8. LanceJ

    LanceJ Producer

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    Bass management is either for people with too-small speakers or those that excessively worry about potentially audible bass frequency interference problems (unless you have a mega-dollar room correction system, there is no getting away from all bass problems, even with a 2.0 channel/no-subwoofer system--it is all just a matter of degrees).

    I am sure Toshiba's and Panasonic's integrated circuit divisions are fully capable of designing/manufacturing an affordable bass management chip for their players but knowing how easily these can be incorrectly configured by unknowing customers ("Yea, customer complaints? Your player fried my speakers!! Huh? Did I read the manual first? Er, uh, well, not exactly but it's still your fault!"), my theory is they are simply following surround music mixer's advice & allowing a full-range signal for each channel. And also avoiding possible electrical phase problems induced by cramming five channel's worth of bass into one channel already handling a bass signal itself. I don't mind if a movie's audio signal gets affected a little bit & a race between pods gets slightly distorted (how could we tell anyway?). But when we're talking about drums, keyboards, guitars and human voices? Uh huh, no thank you.

    I am sure a simple preset (80Hz xover/small sats/sub "on") analog-based circuit is within the marketing department's budget for these mid-fi players but I have not even seen that appear, again reinforcing my pet theory.

    I have seen how well (AHEM) certain other companies have handled b.m. duties for both hi-res formats and I have to say, it's a scary thing to behold.

    And since I am a believer in "large" speakers for audio reproduction, something with at least an 6.5" woofer (an 8" would be better though), and I'm not into esoteric/hi-end equipment, I have no qualms about saving a little more $$$ to buy five properly sized speakers for my music surround system.

    So while I think hi-res surround itself is doing fine, the b.m. systems need work.
     
  9. Shane Martin

    Shane Martin Producer

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    The Toshiba has major issues. I had mine eat a disc after 5 hrs and multiple audio dropouts.

    The bass management is awful in it.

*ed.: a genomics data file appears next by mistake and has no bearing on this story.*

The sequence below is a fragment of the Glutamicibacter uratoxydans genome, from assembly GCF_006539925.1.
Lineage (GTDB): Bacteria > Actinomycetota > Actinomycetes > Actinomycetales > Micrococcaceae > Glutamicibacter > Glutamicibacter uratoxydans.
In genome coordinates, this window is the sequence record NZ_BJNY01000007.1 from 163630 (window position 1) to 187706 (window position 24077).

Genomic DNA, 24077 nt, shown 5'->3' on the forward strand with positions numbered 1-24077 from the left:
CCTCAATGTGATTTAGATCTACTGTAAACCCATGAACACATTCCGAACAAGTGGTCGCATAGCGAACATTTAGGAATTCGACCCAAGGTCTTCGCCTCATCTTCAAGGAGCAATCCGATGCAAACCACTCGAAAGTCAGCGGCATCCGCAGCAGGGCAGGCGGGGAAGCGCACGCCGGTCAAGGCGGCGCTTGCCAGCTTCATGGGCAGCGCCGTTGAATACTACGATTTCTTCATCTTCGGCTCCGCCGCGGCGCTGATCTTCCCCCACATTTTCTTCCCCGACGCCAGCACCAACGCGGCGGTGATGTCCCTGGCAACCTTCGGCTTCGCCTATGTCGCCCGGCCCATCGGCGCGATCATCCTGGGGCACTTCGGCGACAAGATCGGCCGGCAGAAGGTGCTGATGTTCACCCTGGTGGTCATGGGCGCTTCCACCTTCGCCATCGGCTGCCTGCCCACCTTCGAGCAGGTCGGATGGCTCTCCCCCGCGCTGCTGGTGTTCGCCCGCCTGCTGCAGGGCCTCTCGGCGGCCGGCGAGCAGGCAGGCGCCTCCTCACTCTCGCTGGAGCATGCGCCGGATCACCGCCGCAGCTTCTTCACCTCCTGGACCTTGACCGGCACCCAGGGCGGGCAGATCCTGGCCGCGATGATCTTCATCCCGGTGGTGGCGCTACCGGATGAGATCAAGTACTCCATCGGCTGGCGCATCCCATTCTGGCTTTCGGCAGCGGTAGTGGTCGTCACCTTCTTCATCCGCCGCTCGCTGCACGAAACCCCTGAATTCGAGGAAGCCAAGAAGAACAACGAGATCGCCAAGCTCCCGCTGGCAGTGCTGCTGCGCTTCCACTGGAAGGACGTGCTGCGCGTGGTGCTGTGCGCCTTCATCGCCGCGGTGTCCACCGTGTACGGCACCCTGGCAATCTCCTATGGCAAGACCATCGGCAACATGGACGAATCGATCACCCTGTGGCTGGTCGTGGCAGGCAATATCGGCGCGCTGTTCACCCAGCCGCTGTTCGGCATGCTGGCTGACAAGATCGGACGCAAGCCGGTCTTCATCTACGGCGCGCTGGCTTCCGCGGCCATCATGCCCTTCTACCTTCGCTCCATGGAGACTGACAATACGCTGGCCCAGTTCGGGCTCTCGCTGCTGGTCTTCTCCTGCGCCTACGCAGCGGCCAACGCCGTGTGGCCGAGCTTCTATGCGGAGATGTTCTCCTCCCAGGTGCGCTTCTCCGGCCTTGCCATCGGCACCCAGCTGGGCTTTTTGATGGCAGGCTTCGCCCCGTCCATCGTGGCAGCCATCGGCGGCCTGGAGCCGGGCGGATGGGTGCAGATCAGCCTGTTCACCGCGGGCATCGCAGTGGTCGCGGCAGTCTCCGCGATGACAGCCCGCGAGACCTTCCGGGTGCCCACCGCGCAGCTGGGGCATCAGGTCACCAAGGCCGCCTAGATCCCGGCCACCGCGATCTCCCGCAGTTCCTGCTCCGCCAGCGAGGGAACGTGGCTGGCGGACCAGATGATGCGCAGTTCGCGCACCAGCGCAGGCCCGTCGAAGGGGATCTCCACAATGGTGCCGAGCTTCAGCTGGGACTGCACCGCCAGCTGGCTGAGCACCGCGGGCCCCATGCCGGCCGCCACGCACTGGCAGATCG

The Onkyo looks OK but their previous players don't do well on the secrets tests. It's really hard to get a changer nowadays because most of them are pretty poor at the $200 level.

    I think Yamaha has a nice DCDI changer at $399ish with SACD in it. I would suspect that is a solid piece. They have others as well but I don't think you'll be getting them near $200.
     
  10. Patrick.C

    Patrick.C Second Unit

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    eCost currently has refurb Onkyo 701's for $104.99.
     
  11. John Garcia

    John Garcia Executive Producer

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    I have the F87. PQ is decent, sound is pretty good, DVD-A is not bad, but not spectacular (not as good as my 2200). Overall, what I expected for $120. My only complaints are that layer changes are terrible (but then I may just be spoiled by the 2200 in this regard), and some other very minor things like when I press a disc number it switches to the disc but does not start playing. Haven't played with the bass management yet.
     
  12. Richard_R

    Richard_R Auditioning

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    Thanks everybody for the input! Last night I managed to pick up the F87 for about $100, so I feel fairly comfortable sticking with that for the time being. While I would love to go with Denon (or the Onkyo 802, for that matter), this player seems like it'll suit me well enough for now. I'm certainly pleased with it so far. Thank you again!